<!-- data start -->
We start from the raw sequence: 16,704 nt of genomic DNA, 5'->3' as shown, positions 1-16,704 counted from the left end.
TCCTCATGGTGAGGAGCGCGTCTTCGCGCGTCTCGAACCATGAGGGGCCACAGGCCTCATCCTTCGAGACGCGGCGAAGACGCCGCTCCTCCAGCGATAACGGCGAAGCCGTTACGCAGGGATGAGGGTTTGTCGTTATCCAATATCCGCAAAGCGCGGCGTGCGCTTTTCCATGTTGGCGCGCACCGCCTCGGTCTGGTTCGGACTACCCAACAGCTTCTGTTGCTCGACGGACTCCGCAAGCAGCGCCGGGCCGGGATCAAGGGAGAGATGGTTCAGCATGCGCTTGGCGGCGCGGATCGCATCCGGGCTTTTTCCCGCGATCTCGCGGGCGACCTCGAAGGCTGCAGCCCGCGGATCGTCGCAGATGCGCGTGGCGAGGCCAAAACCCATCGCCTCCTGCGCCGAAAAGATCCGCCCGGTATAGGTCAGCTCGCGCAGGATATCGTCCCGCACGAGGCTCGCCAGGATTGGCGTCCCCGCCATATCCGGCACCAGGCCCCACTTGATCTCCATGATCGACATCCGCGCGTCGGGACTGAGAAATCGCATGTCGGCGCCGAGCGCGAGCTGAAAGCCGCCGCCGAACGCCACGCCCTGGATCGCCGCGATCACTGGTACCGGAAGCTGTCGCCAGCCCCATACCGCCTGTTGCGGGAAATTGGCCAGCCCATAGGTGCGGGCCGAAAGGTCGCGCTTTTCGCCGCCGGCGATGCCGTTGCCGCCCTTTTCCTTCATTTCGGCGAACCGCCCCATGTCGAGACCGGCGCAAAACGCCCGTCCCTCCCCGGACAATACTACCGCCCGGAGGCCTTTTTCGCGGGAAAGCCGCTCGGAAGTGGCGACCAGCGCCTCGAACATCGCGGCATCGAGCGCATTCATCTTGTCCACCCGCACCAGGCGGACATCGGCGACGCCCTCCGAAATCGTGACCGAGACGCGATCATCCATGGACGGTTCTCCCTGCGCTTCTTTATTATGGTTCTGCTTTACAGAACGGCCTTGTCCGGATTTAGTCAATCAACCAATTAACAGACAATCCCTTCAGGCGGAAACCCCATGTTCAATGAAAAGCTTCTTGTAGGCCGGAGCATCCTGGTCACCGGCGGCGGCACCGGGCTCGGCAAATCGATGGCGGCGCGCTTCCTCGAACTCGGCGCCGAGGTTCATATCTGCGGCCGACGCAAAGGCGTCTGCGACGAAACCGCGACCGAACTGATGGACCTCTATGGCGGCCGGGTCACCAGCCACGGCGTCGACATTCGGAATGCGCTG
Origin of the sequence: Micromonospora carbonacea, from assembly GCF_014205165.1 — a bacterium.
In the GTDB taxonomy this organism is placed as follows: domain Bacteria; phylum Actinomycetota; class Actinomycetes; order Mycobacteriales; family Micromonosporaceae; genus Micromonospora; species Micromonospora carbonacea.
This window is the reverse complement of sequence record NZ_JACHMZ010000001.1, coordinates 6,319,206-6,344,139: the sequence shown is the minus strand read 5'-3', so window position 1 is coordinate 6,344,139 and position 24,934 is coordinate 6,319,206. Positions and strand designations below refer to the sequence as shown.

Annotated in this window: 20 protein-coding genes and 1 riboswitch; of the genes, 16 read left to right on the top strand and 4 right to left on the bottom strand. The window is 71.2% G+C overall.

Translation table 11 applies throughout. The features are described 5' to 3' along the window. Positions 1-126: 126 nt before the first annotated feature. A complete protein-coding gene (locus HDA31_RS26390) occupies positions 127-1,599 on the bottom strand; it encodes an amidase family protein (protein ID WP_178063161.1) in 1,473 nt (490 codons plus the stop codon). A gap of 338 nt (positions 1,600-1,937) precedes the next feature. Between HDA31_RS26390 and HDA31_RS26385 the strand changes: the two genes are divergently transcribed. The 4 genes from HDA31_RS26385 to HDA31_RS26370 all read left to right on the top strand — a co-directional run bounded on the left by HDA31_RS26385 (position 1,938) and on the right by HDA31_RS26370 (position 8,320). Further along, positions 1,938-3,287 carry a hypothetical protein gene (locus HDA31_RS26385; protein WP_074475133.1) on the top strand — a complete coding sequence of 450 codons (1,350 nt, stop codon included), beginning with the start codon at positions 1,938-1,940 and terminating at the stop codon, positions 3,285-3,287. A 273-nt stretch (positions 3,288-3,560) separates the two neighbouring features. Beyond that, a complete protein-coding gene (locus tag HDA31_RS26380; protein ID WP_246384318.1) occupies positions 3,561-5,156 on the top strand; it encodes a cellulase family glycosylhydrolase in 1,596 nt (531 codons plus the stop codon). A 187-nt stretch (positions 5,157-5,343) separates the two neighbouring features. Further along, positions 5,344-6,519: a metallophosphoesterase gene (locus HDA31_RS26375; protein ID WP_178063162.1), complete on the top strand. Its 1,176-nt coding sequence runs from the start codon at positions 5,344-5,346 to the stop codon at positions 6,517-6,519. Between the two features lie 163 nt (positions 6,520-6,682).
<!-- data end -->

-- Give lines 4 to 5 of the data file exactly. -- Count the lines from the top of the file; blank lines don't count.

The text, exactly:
In the GTDB taxonomy this organism is placed as follows: domain Bacteria; phylum Actinomycetota; class Actinomycetes; order Mycobacteriales; family Micromonosporaceae; genus Micromonospora; species Micromonospora carbonacea.
This window is the reverse complement of sequence record NZ_JACHMZ010000001.1, coordinates 6,319,206-6,344,139: the sequence shown is the minus strand read 5'-3', so window position 1 is coordinate 6,344,139 and position 24,934 is coordinate 6,319,206. Positions and strand designations below refer to the sequence as shown.